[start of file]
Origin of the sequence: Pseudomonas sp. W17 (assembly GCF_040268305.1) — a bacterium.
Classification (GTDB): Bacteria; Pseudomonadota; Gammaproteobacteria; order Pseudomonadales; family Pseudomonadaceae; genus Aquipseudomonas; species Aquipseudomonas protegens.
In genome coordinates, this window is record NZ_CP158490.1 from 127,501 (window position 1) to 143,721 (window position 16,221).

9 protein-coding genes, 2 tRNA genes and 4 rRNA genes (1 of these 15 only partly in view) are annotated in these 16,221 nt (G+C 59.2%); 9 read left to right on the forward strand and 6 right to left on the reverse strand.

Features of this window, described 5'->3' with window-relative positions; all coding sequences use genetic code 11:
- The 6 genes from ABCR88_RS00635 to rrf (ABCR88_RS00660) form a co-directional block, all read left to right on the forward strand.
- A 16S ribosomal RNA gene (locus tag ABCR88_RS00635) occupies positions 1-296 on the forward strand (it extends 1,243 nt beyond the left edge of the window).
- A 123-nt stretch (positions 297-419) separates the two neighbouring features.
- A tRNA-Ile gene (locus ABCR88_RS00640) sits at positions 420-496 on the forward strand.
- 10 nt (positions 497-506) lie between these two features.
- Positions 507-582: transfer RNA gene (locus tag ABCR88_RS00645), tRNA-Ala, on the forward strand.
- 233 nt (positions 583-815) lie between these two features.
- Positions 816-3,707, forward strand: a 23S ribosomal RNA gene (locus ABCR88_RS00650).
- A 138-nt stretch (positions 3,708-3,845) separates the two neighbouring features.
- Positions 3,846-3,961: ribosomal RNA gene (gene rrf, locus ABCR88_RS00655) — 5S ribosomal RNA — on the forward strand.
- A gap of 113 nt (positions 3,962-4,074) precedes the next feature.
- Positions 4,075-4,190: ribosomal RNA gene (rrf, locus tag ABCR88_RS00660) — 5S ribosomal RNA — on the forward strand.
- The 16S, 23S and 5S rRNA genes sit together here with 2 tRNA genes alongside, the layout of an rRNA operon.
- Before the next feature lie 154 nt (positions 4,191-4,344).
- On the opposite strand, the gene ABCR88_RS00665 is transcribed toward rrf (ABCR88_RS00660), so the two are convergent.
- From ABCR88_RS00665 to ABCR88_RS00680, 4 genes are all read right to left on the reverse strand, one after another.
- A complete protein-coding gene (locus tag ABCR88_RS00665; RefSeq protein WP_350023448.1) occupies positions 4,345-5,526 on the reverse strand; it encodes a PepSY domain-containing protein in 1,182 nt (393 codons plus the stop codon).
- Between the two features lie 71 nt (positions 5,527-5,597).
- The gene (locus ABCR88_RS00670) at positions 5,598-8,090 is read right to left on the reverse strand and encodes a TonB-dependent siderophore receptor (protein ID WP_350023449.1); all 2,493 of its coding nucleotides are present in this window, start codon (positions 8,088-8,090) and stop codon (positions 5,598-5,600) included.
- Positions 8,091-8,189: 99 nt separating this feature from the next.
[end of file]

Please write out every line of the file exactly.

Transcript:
Origin of the sequence: Pseudomonas sp. W17 (assembly GCF_040268305.1) — a bacterium.
Classification (GTDB): Bacteria; Pseudomonadota; Gammaproteobacteria; order Pseudomonadales; family Pseudomonadaceae; genus Aquipseudomonas; species Aquipseudomonas protegens.
In genome coordinates, this window is record NZ_CP158490.1 from 127,501 (window position 1) to 143,721 (window position 16,221).

9 protein-coding genes, 2 tRNA genes and 4 rRNA genes (1 of these 15 only partly in view) are annotated in these 16,221 nt (G+C 59.2%); 9 read left to right on the forward strand and 6 right to left on the reverse strand.

Features of this window, described 5'->3' with window-relative positions; all coding sequences use genetic code 11:
- The 6 genes from ABCR88_RS00635 to rrf (ABCR88_RS00660) form a co-directional block, all read left to right on the forward strand.
- A 16S ribosomal RNA gene (locus tag ABCR88_RS00635) occupies positions 1-296 on the forward strand (it extends 1,243 nt beyond the left edge of the window).
- A 123-nt stretch (positions 297-419) separates the two neighbouring features.
- A tRNA-Ile gene (locus ABCR88_RS00640) sits at positions 420-496 on the forward strand.
- 10 nt (positions 497-506) lie between these two features.
- Positions 507-582: transfer RNA gene (locus tag ABCR88_RS00645), tRNA-Ala, on the forward strand.
- 233 nt (positions 583-815) lie between these two features.
- Positions 816-3,707, forward strand: a 23S ribosomal RNA gene (locus ABCR88_RS00650).
- A 138-nt stretch (positions 3,708-3,845) separates the two neighbouring features.
- Positions 3,846-3,961: ribosomal RNA gene (gene rrf, locus ABCR88_RS00655) — 5S ribosomal RNA — on the forward strand.
- A gap of 113 nt (positions 3,962-4,074) precedes the next feature.
- Positions 4,075-4,190: ribosomal RNA gene (rrf, locus tag ABCR88_RS00660) — 5S ribosomal RNA — on the forward strand.
- The 16S, 23S and 5S rRNA genes sit together here with 2 tRNA genes alongside, the layout of an rRNA operon.
- Before the next feature lie 154 nt (positions 4,191-4,344).
- On the opposite strand, the gene ABCR88_RS00665 is transcribed toward rrf (ABCR88_RS00660), so the two are convergent.
- From ABCR88_RS00665 to ABCR88_RS00680, 4 genes are all read right to left on the reverse strand, one after another.
- A complete protein-coding gene (locus tag ABCR88_RS00665; RefSeq protein WP_350023448.1) occupies positions 4,345-5,526 on the reverse strand; it encodes a PepSY domain-containing protein in 1,182 nt (393 codons plus the stop codon).
- Between the two features lie 71 nt (positions 5,527-5,597).
- The gene (locus ABCR88_RS00670) at positions 5,598-8,090 is read right to left on the reverse strand and encodes a TonB-dependent siderophore receptor (protein ID WP_350023449.1); all 2,493 of its coding nucleotides are present in this window, start codon (positions 8,088-8,090) and stop codon (positions 5,598-5,600) included.
- Positions 8,091-8,189: 99 nt separating this feature from the next.